## Fibonacci numbers, 6

In part 2 of this series, I explained that it was inspired by a conversation with John Conway in Fine Hall, Princeton, in 1996. I’d like to finish off with the second part of that conversation. I understand that some of this is due to Clark Kimberling, and I don’t know how to apportion the credit. But there are some mysteries here.

Recall from part 3 that the ratio of successive Fibonacci numbers tends to the golden ratio α = (1+√5)/2.

Now let us suppose that a growing plant produces leaves, each one a fraction (α−1) of a circle further round the stem than the one before. (This is the phenomenon of phyllotaxis, and various explanations, more or less convincing, have been given for it; I will take it as a given.) We can mark the positions of successive leaves on a circle, with angles (in multiples of 2π) measured from the position of the starting leaf, number 0. So leaf number n appears at angle {nα}, where the curly brackets { } denote the fractional part.

When leaf number n appears, the circle is already divided into n intervals by the preceding leaves; suppose that there are an intervals between the zeroth leaf and the nth, and bn intervals between the nth leaf and the zeroth. Thus, an+bn = n+1.

What can be said about the ordered pairs (an,bn)?

The answer relies on the theory of continued fractions, which I discussed in part 4. The ratios of successive Fibonacci numbers are good rational approximations to α, in a precise sense which implies that the differences between Fnα and Fn+1 alternate in sign but decrease in magnitude as n increases. So, if n = Fk+1, then (an,bn) is equal to (1,n) if k is odd, and is (n,1) if k is even.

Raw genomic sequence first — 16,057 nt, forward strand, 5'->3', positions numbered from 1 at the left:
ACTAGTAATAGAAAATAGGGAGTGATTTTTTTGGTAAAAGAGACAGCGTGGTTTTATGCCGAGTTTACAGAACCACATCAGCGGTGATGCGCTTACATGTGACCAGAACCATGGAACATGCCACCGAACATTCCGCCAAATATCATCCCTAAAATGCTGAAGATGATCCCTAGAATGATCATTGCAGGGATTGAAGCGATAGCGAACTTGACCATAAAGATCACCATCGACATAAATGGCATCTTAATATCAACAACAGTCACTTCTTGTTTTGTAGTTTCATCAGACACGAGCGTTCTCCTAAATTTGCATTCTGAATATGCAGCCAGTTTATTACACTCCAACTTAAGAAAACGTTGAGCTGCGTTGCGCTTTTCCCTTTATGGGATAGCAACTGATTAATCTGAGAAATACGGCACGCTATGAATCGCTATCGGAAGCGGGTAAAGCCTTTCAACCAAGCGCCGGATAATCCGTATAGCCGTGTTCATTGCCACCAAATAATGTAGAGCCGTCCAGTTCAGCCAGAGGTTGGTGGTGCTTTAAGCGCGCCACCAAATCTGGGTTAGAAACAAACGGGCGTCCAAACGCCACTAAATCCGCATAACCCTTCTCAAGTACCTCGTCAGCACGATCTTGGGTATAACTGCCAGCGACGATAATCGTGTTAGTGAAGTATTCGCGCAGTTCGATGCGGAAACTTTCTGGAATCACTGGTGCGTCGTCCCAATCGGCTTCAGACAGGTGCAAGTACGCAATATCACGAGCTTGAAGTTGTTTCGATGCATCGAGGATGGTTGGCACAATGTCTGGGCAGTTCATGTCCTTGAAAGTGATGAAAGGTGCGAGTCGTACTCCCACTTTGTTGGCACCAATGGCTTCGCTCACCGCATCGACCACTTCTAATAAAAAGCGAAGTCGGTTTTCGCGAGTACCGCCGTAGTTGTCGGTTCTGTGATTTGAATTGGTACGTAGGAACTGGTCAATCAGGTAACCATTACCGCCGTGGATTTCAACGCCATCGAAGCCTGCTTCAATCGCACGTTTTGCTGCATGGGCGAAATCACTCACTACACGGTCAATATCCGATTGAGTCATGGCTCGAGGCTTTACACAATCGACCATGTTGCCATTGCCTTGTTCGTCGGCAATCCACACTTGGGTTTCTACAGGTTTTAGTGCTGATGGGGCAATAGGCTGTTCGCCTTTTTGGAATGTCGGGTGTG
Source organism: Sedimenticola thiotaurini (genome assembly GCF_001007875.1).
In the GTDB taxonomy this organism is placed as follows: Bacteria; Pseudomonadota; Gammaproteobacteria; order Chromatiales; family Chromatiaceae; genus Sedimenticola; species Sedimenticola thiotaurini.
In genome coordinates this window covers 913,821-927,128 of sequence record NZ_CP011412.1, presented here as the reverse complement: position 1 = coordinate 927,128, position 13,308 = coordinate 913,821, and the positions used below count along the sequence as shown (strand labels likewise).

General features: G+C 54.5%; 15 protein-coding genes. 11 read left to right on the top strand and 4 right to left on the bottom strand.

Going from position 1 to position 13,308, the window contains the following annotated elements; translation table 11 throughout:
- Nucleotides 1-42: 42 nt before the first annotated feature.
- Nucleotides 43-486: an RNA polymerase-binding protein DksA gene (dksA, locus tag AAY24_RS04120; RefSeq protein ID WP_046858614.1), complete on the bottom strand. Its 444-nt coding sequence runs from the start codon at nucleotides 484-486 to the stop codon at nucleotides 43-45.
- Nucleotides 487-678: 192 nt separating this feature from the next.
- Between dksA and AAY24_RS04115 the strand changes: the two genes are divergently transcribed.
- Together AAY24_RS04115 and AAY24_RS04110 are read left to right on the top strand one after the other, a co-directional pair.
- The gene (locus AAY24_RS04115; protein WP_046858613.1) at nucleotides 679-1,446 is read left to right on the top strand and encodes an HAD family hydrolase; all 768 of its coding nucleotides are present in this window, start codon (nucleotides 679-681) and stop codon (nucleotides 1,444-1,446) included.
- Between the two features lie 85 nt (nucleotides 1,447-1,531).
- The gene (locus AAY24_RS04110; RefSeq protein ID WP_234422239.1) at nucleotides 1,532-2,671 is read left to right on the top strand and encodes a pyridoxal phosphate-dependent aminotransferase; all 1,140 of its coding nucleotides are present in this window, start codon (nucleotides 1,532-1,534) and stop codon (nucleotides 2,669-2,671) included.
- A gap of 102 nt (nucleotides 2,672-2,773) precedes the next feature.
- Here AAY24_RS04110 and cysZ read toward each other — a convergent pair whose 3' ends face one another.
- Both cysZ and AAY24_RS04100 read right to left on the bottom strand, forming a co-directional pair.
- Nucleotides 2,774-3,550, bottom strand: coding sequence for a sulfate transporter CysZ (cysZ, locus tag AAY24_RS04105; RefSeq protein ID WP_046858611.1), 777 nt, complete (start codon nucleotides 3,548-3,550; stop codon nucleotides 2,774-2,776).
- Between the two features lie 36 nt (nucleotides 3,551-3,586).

So, if we follow the sequence of Fibonacci numbers, then the number 1 bounces from side to side of the ordered pair.

Moreover, the approximation property implies that the only time when an or bn is equal to 1 is when n is a Fibonacci number.

What about other values? The following table gives the first few:

 n an bn 1 1 1 2 1 2 3 3 1 4 2 3 5 1 5 6 5 2 7 3 5 8 8 1 9 5 5 10 2 9 11 9 3 12 5 8 13 1 13 14 10 5 15 5 11 16 15 2 17 9 9 18 3 16 19 15 15 20 8 13 21 21 1 22 13 10 23 5 19 24 20 5 25 11 15

You might like to spend a few minutes spotting patterns in this table before reading on.

In part 2, I explained how the natural numbers can be partitioned into Fibonacci-like sequences indexed by the non-negative integers: the first entry in each sequence is the smallest number which has not previously occurred; the second is obtained from it by applying the “Fibonacci successor function”, and the remaining entries by the usual Fibonacci recurrence. The second row of the table begins 4, 7, 11, 18, …. Now look at the corresponding entries of the table: (2,3), (3,5), (9,3), (3,16), …. This time, it is the number 3 which “bounces” from side to side as we proceed. In the third sequence, 6, 10, 16, …, the number 2 bounces. The table below gives the “bouncing number” t for the nth sequence.

 n t 0 1 1 3 2 2 3 5 4 8 5 5 6 9 7 5 8 10 9 15 10 9

I don’t know what the pattern here is. In 1996, I think, Conway didn’t know either. I am not sure if more is known now. If so, and anyone would like to tell me about it, or write it up, I would be delighted!